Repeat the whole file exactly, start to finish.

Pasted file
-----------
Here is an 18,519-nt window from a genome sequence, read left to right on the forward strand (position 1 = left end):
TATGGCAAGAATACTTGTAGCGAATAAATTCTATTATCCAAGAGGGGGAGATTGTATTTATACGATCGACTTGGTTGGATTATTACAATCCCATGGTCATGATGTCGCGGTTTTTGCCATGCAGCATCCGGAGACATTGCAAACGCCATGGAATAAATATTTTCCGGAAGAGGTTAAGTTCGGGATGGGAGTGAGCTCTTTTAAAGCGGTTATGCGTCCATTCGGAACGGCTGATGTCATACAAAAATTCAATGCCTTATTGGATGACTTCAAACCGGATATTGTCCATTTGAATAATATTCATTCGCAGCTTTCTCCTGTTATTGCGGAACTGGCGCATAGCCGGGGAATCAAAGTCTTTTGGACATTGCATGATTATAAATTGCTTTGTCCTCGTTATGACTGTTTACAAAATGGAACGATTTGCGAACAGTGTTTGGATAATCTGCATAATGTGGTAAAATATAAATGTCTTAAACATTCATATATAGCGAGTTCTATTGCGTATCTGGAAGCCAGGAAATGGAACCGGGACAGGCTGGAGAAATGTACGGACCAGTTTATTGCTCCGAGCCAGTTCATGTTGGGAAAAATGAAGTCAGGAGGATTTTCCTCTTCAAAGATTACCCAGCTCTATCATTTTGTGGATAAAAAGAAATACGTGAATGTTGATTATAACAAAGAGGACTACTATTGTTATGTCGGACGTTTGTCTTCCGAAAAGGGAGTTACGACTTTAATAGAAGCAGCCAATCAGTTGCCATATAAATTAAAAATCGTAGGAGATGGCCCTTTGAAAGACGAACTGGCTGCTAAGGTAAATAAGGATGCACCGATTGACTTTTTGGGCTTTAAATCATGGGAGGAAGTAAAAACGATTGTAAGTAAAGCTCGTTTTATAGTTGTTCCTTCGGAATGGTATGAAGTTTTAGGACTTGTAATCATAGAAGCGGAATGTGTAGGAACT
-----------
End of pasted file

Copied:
Here is an 18,519-nt window from a genome sequence, read left to right on the forward strand (position 1 = left end):
TATGGCAAGAATACTTGTAGCGAATAAATTCTATTATCCAAGAGGGGGAGATTGTATTTATACGATCGACTTGGTTGGATTATTACAATCCCATGGTCATGATGTCGCGGTTTTTGCCATGCAGCATCCGGAGACATTGCAAACGCCATGGAATAAATATTTTCCGGAAGAGGTTAAGTTCGGGATGGGAGTGAGCTCTTTTAAAGCGGTTATGCGTCCATTCGGAACGGCTGATGTCATACAAAAATTCAATGCCTTATTGGATGACTTCAAACCGGATATTGTCCATTTGAATAATATTCATTCGCAGCTTTCTCCTGTTATTGCGGAACTGGCGCATAGCCGGGGAATCAAAGTCTTTTGGACATTGCATGATTATAAATTGCTTTGTCCTCGTTATGACTGTTTACAAAATGGAACGATTTGCGAACAGTGTTTGGATAATCTGCATAATGTGGTAAAATATAAATGTCTTAAACATTCATATATAGCGAGTTCTATTGCGTATCTGGAAGCCAGGAAATGGAACCGGGACAGGCTGGAGAAATGTACGGACCAGTTTATTGCTCCGAGCCAGTTCATGTTGGGAAAAATGAAGTCAGGAGGATTTTCCTCTTCAAAGATTACCCAGCTCTATCATTTTGTGGATAAAAAGAAATACGTGAATGTTGATTATAACAAAGAGGACTACTATTGTTATGTCGGACGTTTGTCTTCCGAAAAGGGAGTTACGACTTTAATAGAAGCAGCCAATCAGTTGCCATATAAATTAAAAATCGTAGGAGATGGCCCTTTGAAAGACGAACTGGCTGCTAAGGTAAATAAGGATGCACCGATTGACTTTTTGGGCTTTAAATCATGGGAGGAAGTAAAAACGATTGTAAGTAAAGCTCGTTTTATAGTTGTTCCTTCGGAATGGTATGAAGTTTTAGGACTTGTAATCATAGAAGCGGAATGTGTAGGAACT